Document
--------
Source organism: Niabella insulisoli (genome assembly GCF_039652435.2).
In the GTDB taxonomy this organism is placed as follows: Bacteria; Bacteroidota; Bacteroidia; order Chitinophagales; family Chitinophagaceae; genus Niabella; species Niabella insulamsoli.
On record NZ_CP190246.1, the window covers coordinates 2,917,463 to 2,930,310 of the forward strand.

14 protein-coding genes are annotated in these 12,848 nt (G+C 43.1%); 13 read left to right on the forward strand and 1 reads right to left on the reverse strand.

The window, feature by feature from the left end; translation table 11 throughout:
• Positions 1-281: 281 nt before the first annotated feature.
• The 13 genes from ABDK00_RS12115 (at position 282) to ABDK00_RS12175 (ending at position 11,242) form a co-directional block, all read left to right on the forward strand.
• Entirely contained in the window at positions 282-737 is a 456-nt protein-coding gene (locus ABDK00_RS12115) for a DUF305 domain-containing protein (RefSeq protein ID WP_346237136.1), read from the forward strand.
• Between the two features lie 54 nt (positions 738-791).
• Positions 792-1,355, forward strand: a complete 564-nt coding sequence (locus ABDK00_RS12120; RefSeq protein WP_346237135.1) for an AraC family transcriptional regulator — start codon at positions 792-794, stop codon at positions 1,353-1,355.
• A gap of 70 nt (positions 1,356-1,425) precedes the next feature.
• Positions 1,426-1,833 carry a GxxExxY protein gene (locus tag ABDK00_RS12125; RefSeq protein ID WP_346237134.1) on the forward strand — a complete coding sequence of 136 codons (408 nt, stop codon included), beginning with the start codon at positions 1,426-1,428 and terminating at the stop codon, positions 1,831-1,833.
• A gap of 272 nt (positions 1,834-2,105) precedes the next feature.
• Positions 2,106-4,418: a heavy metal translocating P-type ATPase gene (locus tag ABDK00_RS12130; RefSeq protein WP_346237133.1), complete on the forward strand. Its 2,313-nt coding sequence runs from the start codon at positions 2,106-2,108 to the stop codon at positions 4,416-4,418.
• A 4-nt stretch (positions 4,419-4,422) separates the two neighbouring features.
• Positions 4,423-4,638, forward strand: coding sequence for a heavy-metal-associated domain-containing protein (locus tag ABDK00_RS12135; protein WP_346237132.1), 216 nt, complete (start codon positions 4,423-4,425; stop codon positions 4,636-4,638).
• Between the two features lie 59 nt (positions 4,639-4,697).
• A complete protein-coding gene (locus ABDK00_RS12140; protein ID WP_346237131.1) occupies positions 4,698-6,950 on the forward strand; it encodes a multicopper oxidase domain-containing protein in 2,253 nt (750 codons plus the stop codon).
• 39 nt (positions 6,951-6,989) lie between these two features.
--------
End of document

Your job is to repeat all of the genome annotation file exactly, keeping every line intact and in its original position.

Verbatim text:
Source organism: Niabella insulisoli (genome assembly GCF_039652435.2).
In the GTDB taxonomy this organism is placed as follows: Bacteria; Bacteroidota; Bacteroidia; order Chitinophagales; family Chitinophagaceae; genus Niabella; species Niabella insulamsoli.
On record NZ_CP190246.1, the window covers coordinates 2,917,463 to 2,930,310 of the forward strand.

14 protein-coding genes are annotated in these 12,848 nt (G+C 43.1%); 13 read left to right on the forward strand and 1 reads right to left on the reverse strand.

The window, feature by feature from the left end; translation table 11 throughout:
• Positions 1-281: 281 nt before the first annotated feature.
• The 13 genes from ABDK00_RS12115 (at position 282) to ABDK00_RS12175 (ending at position 11,242) form a co-directional block, all read left to right on the forward strand.
• Entirely contained in the window at positions 282-737 is a 456-nt protein-coding gene (locus ABDK00_RS12115) for a DUF305 domain-containing protein (RefSeq protein ID WP_346237136.1), read from the forward strand.
• Between the two features lie 54 nt (positions 738-791).
• Positions 792-1,355, forward strand: a complete 564-nt coding sequence (locus ABDK00_RS12120; RefSeq protein WP_346237135.1) for an AraC family transcriptional regulator — start codon at positions 792-794, stop codon at positions 1,353-1,355.
• A gap of 70 nt (positions 1,356-1,425) precedes the next feature.
• Positions 1,426-1,833 carry a GxxExxY protein gene (locus tag ABDK00_RS12125; RefSeq protein ID WP_346237134.1) on the forward strand — a complete coding sequence of 136 codons (408 nt, stop codon included), beginning with the start codon at positions 1,426-1,428 and terminating at the stop codon, positions 1,831-1,833.
• A gap of 272 nt (positions 1,834-2,105) precedes the next feature.
• Positions 2,106-4,418: a heavy metal translocating P-type ATPase gene (locus tag ABDK00_RS12130; RefSeq protein WP_346237133.1), complete on the forward strand. Its 2,313-nt coding sequence runs from the start codon at positions 2,106-2,108 to the stop codon at positions 4,416-4,418.
• A 4-nt stretch (positions 4,419-4,422) separates the two neighbouring features.
• Positions 4,423-4,638, forward strand: coding sequence for a heavy-metal-associated domain-containing protein (locus tag ABDK00_RS12135; protein WP_346237132.1), 216 nt, complete (start codon positions 4,423-4,425; stop codon positions 4,636-4,638).
• Between the two features lie 59 nt (positions 4,639-4,697).
• A complete protein-coding gene (locus ABDK00_RS12140; protein ID WP_346237131.1) occupies positions 4,698-6,950 on the forward strand; it encodes a multicopper oxidase domain-containing protein in 2,253 nt (750 codons plus the stop codon).
• 39 nt (positions 6,951-6,989) lie between these two features.